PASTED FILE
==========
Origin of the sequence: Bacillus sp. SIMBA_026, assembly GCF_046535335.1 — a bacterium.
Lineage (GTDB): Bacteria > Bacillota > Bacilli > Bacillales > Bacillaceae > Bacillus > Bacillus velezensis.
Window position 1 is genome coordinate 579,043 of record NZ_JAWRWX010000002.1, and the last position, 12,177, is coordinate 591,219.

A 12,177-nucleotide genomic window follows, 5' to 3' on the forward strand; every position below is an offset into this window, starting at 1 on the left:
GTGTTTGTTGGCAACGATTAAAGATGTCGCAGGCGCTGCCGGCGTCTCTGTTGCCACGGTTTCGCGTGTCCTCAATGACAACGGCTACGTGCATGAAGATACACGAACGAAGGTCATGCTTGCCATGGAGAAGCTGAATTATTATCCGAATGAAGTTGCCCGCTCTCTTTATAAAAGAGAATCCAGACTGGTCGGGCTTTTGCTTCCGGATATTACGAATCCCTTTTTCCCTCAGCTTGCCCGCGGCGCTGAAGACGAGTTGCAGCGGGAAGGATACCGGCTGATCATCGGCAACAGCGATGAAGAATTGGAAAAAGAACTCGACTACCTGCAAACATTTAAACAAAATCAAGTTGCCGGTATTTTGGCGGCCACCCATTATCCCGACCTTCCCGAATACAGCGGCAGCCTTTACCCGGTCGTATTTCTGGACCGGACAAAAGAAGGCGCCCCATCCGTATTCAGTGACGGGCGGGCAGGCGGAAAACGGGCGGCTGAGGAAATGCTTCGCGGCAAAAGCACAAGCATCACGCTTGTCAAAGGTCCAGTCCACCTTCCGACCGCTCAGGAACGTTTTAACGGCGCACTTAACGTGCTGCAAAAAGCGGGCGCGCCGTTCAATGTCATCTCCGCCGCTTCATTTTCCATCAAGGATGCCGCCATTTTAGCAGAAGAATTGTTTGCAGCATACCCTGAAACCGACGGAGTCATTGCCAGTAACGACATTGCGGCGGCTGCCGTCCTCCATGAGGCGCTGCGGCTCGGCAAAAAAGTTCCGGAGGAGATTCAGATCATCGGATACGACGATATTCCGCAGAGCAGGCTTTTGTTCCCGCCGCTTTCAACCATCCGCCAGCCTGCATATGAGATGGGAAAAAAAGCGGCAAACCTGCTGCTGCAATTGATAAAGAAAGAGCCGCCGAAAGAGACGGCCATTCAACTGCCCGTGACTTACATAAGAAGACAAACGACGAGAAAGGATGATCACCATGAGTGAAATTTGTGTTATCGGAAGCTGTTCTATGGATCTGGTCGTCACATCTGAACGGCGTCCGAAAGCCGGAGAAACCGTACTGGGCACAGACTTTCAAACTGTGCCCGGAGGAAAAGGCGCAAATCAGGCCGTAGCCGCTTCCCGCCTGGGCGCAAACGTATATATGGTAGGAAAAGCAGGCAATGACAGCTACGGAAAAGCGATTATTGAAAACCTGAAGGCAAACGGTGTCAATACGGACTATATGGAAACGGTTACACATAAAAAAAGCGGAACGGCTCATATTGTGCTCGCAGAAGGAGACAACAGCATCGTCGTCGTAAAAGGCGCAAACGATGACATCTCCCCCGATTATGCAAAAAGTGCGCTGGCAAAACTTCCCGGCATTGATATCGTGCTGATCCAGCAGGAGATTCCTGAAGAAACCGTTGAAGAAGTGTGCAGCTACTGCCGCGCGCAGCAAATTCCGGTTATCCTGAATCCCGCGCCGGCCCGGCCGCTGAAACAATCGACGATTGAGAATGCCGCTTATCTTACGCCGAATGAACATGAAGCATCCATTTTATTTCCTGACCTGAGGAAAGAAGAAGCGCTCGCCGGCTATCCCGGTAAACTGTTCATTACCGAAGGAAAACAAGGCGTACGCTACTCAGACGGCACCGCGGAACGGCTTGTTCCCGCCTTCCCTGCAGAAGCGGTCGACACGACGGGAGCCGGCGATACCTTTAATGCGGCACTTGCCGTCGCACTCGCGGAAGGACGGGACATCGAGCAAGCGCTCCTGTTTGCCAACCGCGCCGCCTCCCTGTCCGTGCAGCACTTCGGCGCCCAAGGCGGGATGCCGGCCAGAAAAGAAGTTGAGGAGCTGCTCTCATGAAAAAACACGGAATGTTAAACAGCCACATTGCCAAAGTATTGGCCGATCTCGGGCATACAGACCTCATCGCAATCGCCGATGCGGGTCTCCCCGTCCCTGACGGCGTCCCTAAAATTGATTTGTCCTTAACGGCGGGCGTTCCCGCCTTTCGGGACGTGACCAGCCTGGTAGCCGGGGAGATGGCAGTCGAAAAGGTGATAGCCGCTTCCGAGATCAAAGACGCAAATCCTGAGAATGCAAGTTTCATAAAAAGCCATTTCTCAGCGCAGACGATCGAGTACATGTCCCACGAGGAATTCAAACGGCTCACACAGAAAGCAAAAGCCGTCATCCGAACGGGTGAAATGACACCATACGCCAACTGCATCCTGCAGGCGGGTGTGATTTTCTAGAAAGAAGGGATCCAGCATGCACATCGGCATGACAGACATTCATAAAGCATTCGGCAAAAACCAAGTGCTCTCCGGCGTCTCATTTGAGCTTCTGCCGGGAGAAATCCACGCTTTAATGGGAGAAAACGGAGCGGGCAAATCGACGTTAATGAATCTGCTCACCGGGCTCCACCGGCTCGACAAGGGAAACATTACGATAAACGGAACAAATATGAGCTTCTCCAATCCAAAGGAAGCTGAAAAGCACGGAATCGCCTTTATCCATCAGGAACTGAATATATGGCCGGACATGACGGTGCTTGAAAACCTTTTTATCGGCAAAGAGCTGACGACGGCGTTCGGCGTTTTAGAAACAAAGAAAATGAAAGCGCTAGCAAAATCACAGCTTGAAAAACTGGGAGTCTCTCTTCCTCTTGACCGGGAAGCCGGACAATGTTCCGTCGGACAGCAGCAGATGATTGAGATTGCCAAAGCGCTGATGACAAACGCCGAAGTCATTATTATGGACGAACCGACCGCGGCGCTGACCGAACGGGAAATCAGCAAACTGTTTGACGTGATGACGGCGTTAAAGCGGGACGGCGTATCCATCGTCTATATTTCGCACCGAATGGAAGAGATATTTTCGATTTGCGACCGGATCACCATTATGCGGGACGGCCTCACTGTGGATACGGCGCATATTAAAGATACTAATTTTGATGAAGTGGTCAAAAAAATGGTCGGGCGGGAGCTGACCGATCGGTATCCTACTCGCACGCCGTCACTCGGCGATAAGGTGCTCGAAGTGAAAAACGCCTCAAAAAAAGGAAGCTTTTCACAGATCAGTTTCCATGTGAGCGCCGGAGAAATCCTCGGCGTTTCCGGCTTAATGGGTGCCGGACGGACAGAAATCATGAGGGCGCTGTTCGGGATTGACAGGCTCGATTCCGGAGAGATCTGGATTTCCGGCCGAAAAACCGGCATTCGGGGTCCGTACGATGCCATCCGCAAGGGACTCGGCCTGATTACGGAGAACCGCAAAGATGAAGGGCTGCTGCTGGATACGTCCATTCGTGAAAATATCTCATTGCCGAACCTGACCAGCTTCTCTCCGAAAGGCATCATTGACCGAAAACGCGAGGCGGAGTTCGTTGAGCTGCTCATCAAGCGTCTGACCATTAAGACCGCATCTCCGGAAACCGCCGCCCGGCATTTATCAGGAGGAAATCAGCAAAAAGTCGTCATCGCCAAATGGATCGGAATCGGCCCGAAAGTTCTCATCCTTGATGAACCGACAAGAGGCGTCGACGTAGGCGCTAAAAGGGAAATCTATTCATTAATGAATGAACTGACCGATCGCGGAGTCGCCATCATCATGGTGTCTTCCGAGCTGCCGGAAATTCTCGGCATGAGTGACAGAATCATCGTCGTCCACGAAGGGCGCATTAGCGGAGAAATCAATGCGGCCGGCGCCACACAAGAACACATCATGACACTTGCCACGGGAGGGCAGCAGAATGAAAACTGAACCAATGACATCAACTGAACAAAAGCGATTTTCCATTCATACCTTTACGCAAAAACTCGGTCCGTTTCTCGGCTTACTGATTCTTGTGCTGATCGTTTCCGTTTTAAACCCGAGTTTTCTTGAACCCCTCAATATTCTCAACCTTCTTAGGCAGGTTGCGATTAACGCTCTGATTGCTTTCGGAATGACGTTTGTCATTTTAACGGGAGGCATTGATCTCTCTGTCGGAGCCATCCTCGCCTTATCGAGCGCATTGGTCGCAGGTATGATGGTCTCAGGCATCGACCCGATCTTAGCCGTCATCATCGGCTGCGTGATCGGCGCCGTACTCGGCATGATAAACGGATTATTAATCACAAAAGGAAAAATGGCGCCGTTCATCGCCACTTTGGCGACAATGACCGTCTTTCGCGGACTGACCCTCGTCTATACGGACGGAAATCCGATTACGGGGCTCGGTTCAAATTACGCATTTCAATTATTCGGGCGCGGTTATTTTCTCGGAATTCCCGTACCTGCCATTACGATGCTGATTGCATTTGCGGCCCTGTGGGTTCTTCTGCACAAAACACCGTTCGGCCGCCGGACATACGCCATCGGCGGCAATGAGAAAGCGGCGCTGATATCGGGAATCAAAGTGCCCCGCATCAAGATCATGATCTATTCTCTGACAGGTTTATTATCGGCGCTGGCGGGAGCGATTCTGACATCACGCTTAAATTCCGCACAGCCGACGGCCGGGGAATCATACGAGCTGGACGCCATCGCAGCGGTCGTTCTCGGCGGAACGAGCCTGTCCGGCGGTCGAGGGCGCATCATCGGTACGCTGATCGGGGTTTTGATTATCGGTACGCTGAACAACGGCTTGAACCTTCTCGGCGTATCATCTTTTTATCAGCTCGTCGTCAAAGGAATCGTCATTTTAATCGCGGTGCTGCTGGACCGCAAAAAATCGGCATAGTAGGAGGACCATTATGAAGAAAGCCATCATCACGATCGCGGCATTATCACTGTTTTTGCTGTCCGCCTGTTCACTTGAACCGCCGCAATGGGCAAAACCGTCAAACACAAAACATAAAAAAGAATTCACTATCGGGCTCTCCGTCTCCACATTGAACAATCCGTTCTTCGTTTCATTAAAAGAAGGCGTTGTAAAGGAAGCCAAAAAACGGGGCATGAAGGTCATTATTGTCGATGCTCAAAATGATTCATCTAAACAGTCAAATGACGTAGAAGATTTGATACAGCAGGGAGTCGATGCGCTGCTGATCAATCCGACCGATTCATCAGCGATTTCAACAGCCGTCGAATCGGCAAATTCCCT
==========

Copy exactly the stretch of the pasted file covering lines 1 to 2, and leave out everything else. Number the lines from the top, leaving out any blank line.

Origin of the sequence: Bacillus sp. SIMBA_026, assembly GCF_046535335.1 — a bacterium.
Lineage (GTDB): Bacteria > Bacillota > Bacilli > Bacillales > Bacillaceae > Bacillus > Bacillus velezensis.